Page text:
The League of Regrettable Superheroes

Image of The League of Regrettable Superheroes: Half-Baked Heroes from Comic Book History
Release Date: 
June 2, 2015
Quirk Books
Reviewed by: 

a wealth of comic art and undeniable fun.”

For every Batman, Hulk, Spider-Man, or Superman that made it to the big time, there are hundreds of comic book heroes who were left behind. Despite the best intentions of their creators and publishers, those poor unfortunate and gifted souls never made it. Some never made it past one single issue.

This is where the fun in comic book history lies. Any goofball with access to the Internet can write another book about The Flash or Captain Marvel, but it takes skill to make the weird, the strange, the forgotten, and the absurd so damn interesting.

In The League of Regrettable Superheroes author Jon Morris does just that. With a nod, a wink, and a good amount of both bad and magnificent art, he brings the stories of B’Wana Beast, Pat Parker, War Nurse, Brain Boy, Funnyman, The Ghost Patrol, Captain Tootsie, and many others back to life.

This compilation is essential reading both old and new fans who revel in the art of comic books. Using the same eras as collectors and historians, he divides his overview into The Golden Age (1938–1949), The Silver Age (1950–1969) and The Modern Era (1970–present).

Some hardcore fans may quibble with the heroes he chose to include as well as the exactness of his timeline. But his logic speaks for itself. Every hero he features includes a detailed description of their powers as well as an explanation for why they deserve to be included.

It would be easy to assume that the regrettable heroes might be confined to the earliest days of the comic books. But they aren’t. In Morris’ compilation the heroes as broken down by time frame are proof that the exceptional and the odd cross over every era.

This isn’t just a collection of characters who appeared for an issue or two and disappeared. That would be too easy. Morris challenges the reader on almost every entry. He takes the time to dissect the absurdity in heroes such as Doll Man and Kid Eternity that, in their day, sold well and held a strong fan base before they faded for various reasons.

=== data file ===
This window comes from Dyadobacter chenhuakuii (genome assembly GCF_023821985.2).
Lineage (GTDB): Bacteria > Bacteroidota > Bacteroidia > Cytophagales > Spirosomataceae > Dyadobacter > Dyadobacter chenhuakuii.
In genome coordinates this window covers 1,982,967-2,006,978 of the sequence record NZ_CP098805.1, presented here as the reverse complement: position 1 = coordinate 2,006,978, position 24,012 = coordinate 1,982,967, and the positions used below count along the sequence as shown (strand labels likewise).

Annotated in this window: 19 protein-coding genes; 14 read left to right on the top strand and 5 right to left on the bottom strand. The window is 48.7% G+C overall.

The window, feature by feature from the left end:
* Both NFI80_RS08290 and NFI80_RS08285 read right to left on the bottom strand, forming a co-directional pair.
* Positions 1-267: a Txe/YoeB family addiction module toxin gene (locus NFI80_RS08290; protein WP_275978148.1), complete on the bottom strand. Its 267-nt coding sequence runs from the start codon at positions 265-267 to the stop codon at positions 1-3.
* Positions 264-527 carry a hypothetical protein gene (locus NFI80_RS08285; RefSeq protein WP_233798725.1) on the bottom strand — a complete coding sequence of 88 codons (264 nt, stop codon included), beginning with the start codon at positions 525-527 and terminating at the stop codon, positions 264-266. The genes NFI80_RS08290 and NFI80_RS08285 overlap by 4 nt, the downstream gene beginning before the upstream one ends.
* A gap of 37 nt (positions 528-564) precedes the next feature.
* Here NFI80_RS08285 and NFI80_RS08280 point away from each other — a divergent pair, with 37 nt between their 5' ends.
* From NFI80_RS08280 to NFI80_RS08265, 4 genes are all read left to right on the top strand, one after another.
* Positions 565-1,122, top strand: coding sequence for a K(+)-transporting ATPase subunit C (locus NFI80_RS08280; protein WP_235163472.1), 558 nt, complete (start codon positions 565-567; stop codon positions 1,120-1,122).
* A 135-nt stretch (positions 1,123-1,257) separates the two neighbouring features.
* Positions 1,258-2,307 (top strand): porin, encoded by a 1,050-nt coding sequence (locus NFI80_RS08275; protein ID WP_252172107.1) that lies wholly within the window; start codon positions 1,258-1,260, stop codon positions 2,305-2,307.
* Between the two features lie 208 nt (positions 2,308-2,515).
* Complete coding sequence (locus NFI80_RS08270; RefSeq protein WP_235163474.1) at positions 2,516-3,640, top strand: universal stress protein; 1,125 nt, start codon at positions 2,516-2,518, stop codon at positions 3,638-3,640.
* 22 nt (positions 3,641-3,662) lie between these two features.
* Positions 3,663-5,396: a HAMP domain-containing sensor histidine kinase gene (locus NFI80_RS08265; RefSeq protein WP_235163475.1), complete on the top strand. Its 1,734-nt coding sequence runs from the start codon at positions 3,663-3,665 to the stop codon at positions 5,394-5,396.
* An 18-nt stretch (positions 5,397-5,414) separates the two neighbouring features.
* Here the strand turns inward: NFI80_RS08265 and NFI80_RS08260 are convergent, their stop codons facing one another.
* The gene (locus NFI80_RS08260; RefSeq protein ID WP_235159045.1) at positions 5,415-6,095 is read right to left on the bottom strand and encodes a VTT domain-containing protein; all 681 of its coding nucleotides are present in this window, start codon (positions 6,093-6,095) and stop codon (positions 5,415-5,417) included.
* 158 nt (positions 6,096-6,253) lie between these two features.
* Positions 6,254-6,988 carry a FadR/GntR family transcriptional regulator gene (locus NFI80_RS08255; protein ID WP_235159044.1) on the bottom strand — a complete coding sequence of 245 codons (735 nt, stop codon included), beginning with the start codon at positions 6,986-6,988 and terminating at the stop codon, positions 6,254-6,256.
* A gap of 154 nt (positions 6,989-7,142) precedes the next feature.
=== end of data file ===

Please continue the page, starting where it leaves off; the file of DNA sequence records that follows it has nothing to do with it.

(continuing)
It is clear that Morris not only loves the heroes he documents, but he knows the complicated world of comic books very well. He has a fine eye for the way that comic heroes often seem to relate to other heroes in the field.

In one paragraph he links Bozo the Iron Man (also known as Bozo the Robot) to not only Iron Man but other robot heroes who have appeared in the medium across the years as well. He is also draws important distinctions between heroes who seem to have so much in common. There is an important difference between Robotman (DC), who has had his brain transferred into a mechanical body; Bozo the Iron Man, whose story is inconsistent; and Tony Stark building a suit we know as Iron Man (Marvel). They are three very different types of mechanical men!

Morris’ history is tight as he also recognizes Bozo as one of the first heroes to appear in the wake of Superman’s success.

The explosion of superheroes that happened after the introduction of Superman in Action #1 (June 1938) blew everyone’s minds. Publishers who had been ignoring the comic book market dropped what they were doing in order to get kids to part with their dimes. This may account for why so many of the more absurd heroes come from the Golden Age.

It was an era of throw everything against the wall and see what sticks. To think that someone created The Eye, Speed Centaur, The Face, Kangaroo Man, Fantomah, and the Clown and then expected them to find success stretches the imagination. Many of these creations need to be seen in order to be believed.

The most terrifying recurring hero from this time may be Mother Hubbard. Published by Harry “A” Chesler in 1941, she lasted a mere three issues. Unlike many other heroes who were created with maximum physical attractiveness in mind, Mother Hubbard was in fact an old, sour-faced witch complete with hat, broom, cape, buckled shoes, and a broomstick to ride on.

She derived her powers from a supernatural source just like more successful heroes such as The Spectre. This isn’t what made her short run so terrible. It was the crime committed by her opponents. After taking on some Nazis she fought a race of gnomes who were hell-bent on prying the eyes out of children by using a crowbar. . . . This was after they stole souls from young boys. . . .

The complication isn’t just a grab bag of foolish concepts to laugh at. Morris shows real insight into comic history. For the origin of Miracle Man he reminds us how far reaching the consequences of DC suing Fawcett over Captain Marvel really were.

While the majority of regrettable heroes came from smaller publishers the majors DC and Marvel have a few in the listings.

As the Silver age gives way to the Modern Era both houses have their own fair share of missteps. DC with Ultra the Multi Alien, The New Guardians, and the modern sons of Superman and Batman. Marvel with 3-D Man, Brother Voodoo, and finally Maggott and other regrettable X-Men.

While the narrative focus stays on the heroes the compilation contains some fantastic art. Whether it is the primitivism of Fletcher Hanks or the detailed work of Wally Wood, the art remains an important part of the story.

Bonus points for reprinting some great and forgotten covers. Hit Comics #5 (Nov 1940) is one of the great shark/deadly fish covers of all time. Hit Comics #52 (May 1948) features George Washington, Rip Van Winkle, and Tecumseh rushing to fight crime next to Kid Eternity.

This is a wealth of comic art and undeniable fun.